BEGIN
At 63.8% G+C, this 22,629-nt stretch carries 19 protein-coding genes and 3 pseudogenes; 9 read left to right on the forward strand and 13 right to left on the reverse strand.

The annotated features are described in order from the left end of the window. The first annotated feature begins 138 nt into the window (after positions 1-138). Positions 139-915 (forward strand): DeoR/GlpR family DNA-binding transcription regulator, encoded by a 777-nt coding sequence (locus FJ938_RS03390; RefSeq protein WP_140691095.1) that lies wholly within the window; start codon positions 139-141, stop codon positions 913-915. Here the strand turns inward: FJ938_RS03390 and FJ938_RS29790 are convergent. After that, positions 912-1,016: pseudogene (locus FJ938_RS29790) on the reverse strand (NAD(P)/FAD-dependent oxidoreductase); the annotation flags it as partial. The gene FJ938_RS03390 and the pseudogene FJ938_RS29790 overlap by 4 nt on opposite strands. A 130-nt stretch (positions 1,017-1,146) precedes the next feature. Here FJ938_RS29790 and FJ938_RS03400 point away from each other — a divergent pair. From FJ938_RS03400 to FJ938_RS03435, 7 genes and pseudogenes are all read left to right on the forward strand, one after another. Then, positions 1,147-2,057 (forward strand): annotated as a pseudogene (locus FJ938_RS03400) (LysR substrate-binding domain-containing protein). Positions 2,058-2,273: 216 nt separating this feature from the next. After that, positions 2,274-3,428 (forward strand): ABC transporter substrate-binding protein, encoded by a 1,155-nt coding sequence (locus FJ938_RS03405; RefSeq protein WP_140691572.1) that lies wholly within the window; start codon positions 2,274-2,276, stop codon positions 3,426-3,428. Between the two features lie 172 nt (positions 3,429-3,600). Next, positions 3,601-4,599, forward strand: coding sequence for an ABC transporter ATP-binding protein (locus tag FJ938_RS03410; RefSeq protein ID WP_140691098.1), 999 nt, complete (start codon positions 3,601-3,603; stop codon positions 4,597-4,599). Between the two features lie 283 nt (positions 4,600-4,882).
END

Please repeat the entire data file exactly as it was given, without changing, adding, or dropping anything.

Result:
At 63.8% G+C, this 22,629-nt stretch carries 19 protein-coding genes and 3 pseudogenes; 9 read left to right on the forward strand and 13 right to left on the reverse strand.

The annotated features are described in order from the left end of the window. The first annotated feature begins 138 nt into the window (after positions 1-138). Positions 139-915 (forward strand): DeoR/GlpR family DNA-binding transcription regulator, encoded by a 777-nt coding sequence (locus FJ938_RS03390; RefSeq protein WP_140691095.1) that lies wholly within the window; start codon positions 139-141, stop codon positions 913-915. Here the strand turns inward: FJ938_RS03390 and FJ938_RS29790 are convergent. After that, positions 912-1,016: pseudogene (locus FJ938_RS29790) on the reverse strand (NAD(P)/FAD-dependent oxidoreductase); the annotation flags it as partial. The gene FJ938_RS03390 and the pseudogene FJ938_RS29790 overlap by 4 nt on opposite strands. A 130-nt stretch (positions 1,017-1,146) precedes the next feature. Here FJ938_RS29790 and FJ938_RS03400 point away from each other — a divergent pair. From FJ938_RS03400 to FJ938_RS03435, 7 genes and pseudogenes are all read left to right on the forward strand, one after another. Then, positions 1,147-2,057 (forward strand): annotated as a pseudogene (locus FJ938_RS03400) (LysR substrate-binding domain-containing protein). Positions 2,058-2,273: 216 nt separating this feature from the next. After that, positions 2,274-3,428 (forward strand): ABC transporter substrate-binding protein, encoded by a 1,155-nt coding sequence (locus FJ938_RS03405; RefSeq protein WP_140691572.1) that lies wholly within the window; start codon positions 2,274-2,276, stop codon positions 3,426-3,428. Between the two features lie 172 nt (positions 3,429-3,600). Next, positions 3,601-4,599, forward strand: coding sequence for an ABC transporter ATP-binding protein (locus tag FJ938_RS03410; RefSeq protein ID WP_140691098.1), 999 nt, complete (start codon positions 3,601-3,603; stop codon positions 4,597-4,599). Between the two features lie 283 nt (positions 4,600-4,882).